As I scheduled tests, I had a hard time getting excited by the pregnancy and new life growing.  Every time I went to the bathroom, I was waiting for spotting to start, for something to go wrong.  I kept waiting for the other shoe to drop.  After all this waiting, how could dreams finally be coming true?

In the midst of struggling to find excitement, I had this moment of pure clarity staring at myself in the mirror.  No matter what happened with the pregnancy, there was a new soul.  A complete, unique soul and person who would exist for all of eternity NO MATTER WHAT.

After about a week, I finally started allowing myself to hope a little more that this baby wouldn't be just for heaven.  As my pants started to feel a little tighter, I added items to the secret Amazon shopping list.  I started to plan and dream again.

Including a dream so vivid, I saw the face of my baby as I delivered him.  Bright blue eyes and a bald head with faint glimmers of peachy red hair.  Rounder than SP's face and pinker than LB's.  A little boy uniquely himself.

On my second hcg draw, the numbers didn't do what they should, so more testing was indicated. 

Just as I was starting to not check for spotting every time I used the bathroom, the spotting started.  On Friday, September 30th, I had some light spotting and as I realized what was happening, I sobbed and said many many many f-bombs.  I called Hubby and tried to stay calm as I left multiple messages on the doctor's voicemail.

The spotting stopped, and the nurse instructed me to continue on with the hcg draw planned for the next morning, as well as gave me worst case scenario instructions.

On the day I was headed in to do the next draw, the miscarriage started.  Testing that day showed that my hcg was in fact dropping rapidly.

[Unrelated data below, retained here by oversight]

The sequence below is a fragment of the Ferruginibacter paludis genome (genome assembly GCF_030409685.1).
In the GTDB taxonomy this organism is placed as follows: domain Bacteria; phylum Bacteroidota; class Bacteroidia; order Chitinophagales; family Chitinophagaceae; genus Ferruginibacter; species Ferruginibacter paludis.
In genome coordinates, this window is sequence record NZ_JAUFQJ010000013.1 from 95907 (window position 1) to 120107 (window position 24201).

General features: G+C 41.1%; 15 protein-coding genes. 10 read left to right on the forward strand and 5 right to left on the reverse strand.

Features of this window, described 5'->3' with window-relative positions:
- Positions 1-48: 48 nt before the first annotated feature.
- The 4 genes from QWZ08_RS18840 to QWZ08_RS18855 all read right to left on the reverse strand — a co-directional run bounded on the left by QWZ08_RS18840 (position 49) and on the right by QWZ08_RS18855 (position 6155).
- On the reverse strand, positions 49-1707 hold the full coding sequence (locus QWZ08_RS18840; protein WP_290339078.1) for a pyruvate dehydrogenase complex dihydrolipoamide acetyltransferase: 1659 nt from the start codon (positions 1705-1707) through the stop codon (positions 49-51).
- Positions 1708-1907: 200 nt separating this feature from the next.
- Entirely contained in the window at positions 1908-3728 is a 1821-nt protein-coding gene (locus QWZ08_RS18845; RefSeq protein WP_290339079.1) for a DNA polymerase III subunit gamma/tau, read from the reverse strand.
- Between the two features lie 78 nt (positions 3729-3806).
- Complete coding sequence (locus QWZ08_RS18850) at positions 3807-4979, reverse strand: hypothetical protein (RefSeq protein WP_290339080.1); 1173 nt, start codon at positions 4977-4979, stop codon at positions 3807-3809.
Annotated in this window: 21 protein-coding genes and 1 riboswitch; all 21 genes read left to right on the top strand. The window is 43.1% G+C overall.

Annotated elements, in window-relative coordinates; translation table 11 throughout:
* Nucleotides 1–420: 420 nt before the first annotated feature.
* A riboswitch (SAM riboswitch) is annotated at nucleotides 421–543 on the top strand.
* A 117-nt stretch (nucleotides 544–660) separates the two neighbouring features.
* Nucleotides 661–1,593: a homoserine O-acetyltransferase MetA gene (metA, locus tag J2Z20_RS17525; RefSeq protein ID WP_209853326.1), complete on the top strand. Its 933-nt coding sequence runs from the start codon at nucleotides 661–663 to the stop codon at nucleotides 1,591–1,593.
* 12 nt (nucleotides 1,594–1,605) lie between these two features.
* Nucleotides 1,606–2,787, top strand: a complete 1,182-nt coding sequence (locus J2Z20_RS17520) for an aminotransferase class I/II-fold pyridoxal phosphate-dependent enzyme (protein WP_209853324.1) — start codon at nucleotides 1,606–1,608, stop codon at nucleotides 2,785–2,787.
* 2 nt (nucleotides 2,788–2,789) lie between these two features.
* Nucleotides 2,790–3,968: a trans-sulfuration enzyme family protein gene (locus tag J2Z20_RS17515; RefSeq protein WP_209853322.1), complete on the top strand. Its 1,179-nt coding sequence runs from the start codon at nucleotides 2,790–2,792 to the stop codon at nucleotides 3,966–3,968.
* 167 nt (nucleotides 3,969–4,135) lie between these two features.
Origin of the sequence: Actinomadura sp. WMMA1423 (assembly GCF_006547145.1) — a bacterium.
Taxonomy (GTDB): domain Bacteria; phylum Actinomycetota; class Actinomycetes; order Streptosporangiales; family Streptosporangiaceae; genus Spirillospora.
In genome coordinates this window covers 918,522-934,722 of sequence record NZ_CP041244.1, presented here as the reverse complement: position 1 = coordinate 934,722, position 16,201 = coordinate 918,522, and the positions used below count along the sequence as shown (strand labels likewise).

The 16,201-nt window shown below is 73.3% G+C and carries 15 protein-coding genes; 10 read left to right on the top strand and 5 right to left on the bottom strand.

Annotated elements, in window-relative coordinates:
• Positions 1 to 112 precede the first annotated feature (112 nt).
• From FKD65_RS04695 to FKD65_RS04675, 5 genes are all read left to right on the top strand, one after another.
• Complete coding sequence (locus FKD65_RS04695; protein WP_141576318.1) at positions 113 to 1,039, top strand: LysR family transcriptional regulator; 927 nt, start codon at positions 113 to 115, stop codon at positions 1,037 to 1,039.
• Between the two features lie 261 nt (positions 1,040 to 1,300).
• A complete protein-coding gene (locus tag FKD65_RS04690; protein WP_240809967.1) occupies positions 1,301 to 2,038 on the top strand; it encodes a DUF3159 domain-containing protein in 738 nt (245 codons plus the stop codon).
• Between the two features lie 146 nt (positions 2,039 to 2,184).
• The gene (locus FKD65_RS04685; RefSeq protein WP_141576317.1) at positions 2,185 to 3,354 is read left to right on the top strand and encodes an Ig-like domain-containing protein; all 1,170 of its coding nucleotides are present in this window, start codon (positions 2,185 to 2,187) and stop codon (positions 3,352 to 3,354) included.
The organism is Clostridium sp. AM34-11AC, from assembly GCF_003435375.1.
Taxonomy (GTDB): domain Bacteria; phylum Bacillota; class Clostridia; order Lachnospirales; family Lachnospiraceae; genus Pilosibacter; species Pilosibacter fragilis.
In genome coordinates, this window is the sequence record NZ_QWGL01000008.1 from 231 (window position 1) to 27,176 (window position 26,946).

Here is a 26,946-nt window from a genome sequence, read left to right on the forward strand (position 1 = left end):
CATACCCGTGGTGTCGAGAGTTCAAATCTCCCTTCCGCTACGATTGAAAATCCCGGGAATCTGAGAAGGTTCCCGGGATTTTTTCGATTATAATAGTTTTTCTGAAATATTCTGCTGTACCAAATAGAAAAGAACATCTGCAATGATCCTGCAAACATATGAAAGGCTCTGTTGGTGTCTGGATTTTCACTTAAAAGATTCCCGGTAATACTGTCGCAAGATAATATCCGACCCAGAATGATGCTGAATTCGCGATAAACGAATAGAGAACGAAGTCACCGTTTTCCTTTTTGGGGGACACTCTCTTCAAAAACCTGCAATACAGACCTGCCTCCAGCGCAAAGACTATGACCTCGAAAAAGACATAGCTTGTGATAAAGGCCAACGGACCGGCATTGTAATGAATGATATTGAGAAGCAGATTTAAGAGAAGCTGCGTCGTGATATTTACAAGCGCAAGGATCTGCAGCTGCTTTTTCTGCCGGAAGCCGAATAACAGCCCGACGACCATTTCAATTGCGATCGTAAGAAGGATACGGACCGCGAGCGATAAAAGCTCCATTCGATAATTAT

I went home under directions of what worrying signs to watch for and rested all weekend. 

When the bleeding first started Saturday morning, I cried out for a miracle.  I prayed for intercession, I told the baby he was wanted and he was welcome.  But, I also told him I forgave him if he wasn't strong enough to stay.

About an hour later, the bleeding increased and the process of miscarrying was in full effect.

That night I sat on the floor of my shower sobbing and cursing God until the hot water ran out.  I said every angry, bitter word inside me and left the shower feeling lighter and spent.

I waited all weekend for painful cramping and contractions.  They never came.  Some slight discomfort was relieved by a little medicine, but for the most part, it was physically painless.  A small miracle and grace in the middle of a hard weekend.

As the weekend progressed, I reached out to many friends asking for prayers.  And as I did, I felt myself wrapped in grace so tangible as to be beyond understanding. 

I had expected to be so overwrought that I would have a hard time functioning in daily life; instead, I found myself a little tired, but able to manage without much struggle. 

I found myself not wanting to pass on the news because it seemed to upset others more than it upset me.  Almost like the whole enormity of what I'd been through was so big, I would need time to absorb it. 

Or maybe, as I told my mom, we've been through so much that it didn't hit high enough on the Richter Scale to be traumatic. 

I think the best explanation is that we've been buoyed in prayers.  I've seen blessings and grace everywhere.  The way my husband and I walked through this together versus how we managed after Mara was like a terrible and wonderful milestone of how we've grown. 

The last few days, I've noticed myself easily irritated, and while part of that may be hormones realigning, I think it's the grief starting to poke through the cracks.

I'm sure it's not actually true, but it seems every commercial is pregnancy tests, formula or diapers lately, and if my Kindle doesn't stop showing that baby car seat as the start screen ad, I'm going to lose it. 

I was supposed to have a baby for my 36th birthday.  And now I'm not.  I was going to buy a new stroller, but there's no need for that now.  I saw the bag of cloth diapers in SP's closet that I was daydreaming about putting on a tiny little bottom, but now I'm not.